You could get so I just said alright if you're gonna do it do it because you know what you could stop and starts smoking again, you could you eat whatever you want but you can't swim with a cigarette in your mouth, you can't run you know even fast food you just can't do that, so I just said well one step at a time man, just figure it out figure it out, figure it out, so that was day one. And then I realized oh, shit maybe my goals are high enough, running in a mile now running enough, 5K’s down enough, 10K’s now. Hey if I can do a half ironman man why can't I do a full iron man, I did my first ironman, nine months after quitting smoking and I'm working a full-time job, single dad with four-year-old twins, okay? And having literally lost everything and you know like rock bottom, rock bottom the stress that dad has, you know, two single dads, four-year-old twins, a full time very stressful, very high-profile job. And I did an ironman in nine months later because I just said jeez, maybe ought say your sites a little bit higher if you can do this why not back? If you can do this why not that? And then it becomes not an addiction but it becomes like I don't know like you go hey if I can do that, why can't I do this? It's very learning, it's very attractive to learn, to be able to figure that stuff out that I had never tried to figure out before in my life it was like oh, my god I got like your analogy, I got a tool belt that's empty and I can put a whole bunch of new tools in it I'll hell yah, that's nice, what guy doesn't like tools.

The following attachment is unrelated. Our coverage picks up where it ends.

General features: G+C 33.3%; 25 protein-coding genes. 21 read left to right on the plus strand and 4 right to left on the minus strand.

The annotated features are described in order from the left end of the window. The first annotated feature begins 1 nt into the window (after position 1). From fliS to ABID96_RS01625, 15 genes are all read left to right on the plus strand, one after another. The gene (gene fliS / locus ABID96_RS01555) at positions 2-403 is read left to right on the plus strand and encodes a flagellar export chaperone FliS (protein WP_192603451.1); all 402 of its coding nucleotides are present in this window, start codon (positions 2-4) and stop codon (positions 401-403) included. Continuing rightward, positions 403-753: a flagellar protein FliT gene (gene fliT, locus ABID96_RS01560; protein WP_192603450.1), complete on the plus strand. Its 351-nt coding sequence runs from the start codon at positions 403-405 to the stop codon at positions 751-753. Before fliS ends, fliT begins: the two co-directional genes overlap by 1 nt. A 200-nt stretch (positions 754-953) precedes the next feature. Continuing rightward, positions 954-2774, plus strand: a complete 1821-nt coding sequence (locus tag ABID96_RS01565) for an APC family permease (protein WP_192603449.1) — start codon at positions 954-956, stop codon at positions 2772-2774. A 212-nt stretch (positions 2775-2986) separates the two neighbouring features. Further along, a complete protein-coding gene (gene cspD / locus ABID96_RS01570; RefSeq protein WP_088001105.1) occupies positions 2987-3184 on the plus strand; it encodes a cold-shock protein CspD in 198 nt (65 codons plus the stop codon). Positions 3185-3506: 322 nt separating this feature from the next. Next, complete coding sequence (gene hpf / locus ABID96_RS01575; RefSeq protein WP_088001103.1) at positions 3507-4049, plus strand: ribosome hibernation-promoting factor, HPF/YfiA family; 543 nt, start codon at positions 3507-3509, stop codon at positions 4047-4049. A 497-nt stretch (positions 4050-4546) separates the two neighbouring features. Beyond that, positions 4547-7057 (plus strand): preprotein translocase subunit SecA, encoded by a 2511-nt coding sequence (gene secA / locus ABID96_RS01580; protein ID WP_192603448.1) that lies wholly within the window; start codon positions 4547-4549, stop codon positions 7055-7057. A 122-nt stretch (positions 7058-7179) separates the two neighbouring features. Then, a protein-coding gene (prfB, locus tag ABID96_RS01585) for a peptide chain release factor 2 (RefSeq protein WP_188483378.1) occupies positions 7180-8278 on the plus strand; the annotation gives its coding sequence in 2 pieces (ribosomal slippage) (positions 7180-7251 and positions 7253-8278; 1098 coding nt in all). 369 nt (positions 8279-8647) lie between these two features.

Michael: For context, for those who don't know ironman swim bike run what are those distances?

 David: So, the distance is a two-point four-mile swim which if you're at the YMCA pool or your local gym pool it's like a hundred and seventy times back and forth and then a hundred- and twelve-mile bike ride and then you get off the bike and you go run a marathon twenty-six point two miles. And when I did my first one in November, I quit smoking in February of that year, I did my first ironman and November of that year I had never done any of those distances individually. So, I set out to do them all for the first time back-to-back to back and ironman. And I was able to do it I definitely didn't finish last, I think I finished anywhere there first either but I did it and I'm just like, whoa what the hell like you completed something that would be you can even wrap your brain around how to do that you know nine months ago.

Michael: The question that comes to mind for me and that is thinking about the truth of the reality that we do not give ourselves the space to think big enough, that we so limit our space and people are like you know I'm just gonna settle, I'll take this, I won't go for everything. And one of the biggest things that has changed my life over the course of the last five, six years is just being like no, man I'm going huge because if I can't go big, I'm gonna go bigger, I'm gonna figure out a way to make this work, I'm gonna figure out a way to have the best life that I want to have everything. What was the switch for you in that moment of I know you mentioned you're were like yeah, I thought well why can't I do bigger but like what really happened there?